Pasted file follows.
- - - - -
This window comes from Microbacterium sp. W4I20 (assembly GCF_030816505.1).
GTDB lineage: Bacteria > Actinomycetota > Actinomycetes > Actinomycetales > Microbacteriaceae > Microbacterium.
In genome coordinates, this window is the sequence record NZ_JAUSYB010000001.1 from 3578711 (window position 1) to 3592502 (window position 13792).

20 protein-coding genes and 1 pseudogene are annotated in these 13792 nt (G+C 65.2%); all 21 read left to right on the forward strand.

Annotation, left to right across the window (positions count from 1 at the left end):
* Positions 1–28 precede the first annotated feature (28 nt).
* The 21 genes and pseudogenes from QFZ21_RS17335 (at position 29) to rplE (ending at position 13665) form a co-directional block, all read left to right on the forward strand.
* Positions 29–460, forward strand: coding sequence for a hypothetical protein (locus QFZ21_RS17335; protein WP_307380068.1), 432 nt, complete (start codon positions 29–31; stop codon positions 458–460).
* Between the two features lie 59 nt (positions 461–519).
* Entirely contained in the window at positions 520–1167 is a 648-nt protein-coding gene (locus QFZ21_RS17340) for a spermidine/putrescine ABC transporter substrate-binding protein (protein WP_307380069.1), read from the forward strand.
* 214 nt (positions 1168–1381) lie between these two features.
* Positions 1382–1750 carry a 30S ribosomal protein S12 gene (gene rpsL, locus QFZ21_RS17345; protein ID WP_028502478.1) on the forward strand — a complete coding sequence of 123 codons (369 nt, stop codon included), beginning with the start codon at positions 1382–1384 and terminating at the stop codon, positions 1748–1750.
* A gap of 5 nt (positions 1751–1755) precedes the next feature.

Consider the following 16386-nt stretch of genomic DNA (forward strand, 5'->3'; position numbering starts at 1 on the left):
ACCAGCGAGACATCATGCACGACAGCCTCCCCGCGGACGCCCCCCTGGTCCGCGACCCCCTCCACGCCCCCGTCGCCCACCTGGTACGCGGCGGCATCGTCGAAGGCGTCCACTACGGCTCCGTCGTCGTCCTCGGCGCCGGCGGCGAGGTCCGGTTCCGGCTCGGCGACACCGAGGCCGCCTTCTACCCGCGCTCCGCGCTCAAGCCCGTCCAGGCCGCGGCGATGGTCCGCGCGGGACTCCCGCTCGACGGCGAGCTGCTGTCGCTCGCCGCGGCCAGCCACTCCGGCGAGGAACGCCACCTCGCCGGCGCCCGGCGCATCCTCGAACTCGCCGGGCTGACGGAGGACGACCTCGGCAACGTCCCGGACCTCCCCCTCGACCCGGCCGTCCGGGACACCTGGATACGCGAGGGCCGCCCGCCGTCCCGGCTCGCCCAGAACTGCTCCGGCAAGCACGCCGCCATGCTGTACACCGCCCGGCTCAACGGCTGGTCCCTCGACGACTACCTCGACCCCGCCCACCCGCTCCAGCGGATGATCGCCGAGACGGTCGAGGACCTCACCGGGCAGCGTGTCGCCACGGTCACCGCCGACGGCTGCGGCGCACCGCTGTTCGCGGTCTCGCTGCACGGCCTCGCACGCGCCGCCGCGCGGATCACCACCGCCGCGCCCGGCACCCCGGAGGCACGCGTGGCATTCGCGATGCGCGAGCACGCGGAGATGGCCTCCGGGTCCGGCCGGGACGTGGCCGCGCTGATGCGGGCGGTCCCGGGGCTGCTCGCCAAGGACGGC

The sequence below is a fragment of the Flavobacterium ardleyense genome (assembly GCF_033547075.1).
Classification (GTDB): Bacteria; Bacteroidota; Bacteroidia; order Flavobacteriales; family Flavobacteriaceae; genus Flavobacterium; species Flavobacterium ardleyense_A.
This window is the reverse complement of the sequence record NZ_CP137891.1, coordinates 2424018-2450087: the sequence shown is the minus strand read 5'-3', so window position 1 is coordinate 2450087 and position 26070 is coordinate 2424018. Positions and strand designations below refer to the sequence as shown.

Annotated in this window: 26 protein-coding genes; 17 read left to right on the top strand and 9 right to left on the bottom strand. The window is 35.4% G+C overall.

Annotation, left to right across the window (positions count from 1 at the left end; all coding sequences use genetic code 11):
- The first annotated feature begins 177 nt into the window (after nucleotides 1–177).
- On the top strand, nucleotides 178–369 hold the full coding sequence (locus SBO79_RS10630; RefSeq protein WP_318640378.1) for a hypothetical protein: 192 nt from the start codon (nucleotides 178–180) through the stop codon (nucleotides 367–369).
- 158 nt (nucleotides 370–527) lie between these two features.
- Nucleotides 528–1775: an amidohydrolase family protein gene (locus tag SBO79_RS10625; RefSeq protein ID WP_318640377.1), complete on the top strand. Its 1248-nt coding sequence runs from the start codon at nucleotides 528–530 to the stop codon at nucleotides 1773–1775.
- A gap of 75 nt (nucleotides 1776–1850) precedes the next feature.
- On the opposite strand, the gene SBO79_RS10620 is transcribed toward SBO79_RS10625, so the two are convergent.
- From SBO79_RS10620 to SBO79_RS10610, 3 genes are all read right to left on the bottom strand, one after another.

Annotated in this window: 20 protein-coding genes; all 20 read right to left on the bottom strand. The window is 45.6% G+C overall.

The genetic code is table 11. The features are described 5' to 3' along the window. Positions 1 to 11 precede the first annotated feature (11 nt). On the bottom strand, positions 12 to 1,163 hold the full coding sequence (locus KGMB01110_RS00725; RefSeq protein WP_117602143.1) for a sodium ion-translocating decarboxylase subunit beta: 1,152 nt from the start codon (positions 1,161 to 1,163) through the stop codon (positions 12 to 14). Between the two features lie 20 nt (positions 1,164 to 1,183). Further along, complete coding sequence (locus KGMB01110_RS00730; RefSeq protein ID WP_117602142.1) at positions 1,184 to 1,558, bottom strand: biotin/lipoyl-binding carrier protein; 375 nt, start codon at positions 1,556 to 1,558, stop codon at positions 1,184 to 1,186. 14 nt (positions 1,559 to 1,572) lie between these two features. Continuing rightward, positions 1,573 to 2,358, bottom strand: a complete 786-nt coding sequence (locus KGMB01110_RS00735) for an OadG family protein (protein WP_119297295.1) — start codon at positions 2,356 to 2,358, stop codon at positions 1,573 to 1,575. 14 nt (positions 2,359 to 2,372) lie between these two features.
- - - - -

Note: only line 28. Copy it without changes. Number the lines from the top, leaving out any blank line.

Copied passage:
Annotated in this window: 20 protein-coding genes; all 20 read right to left on the bottom strand. The window is 45.6% G+C overall.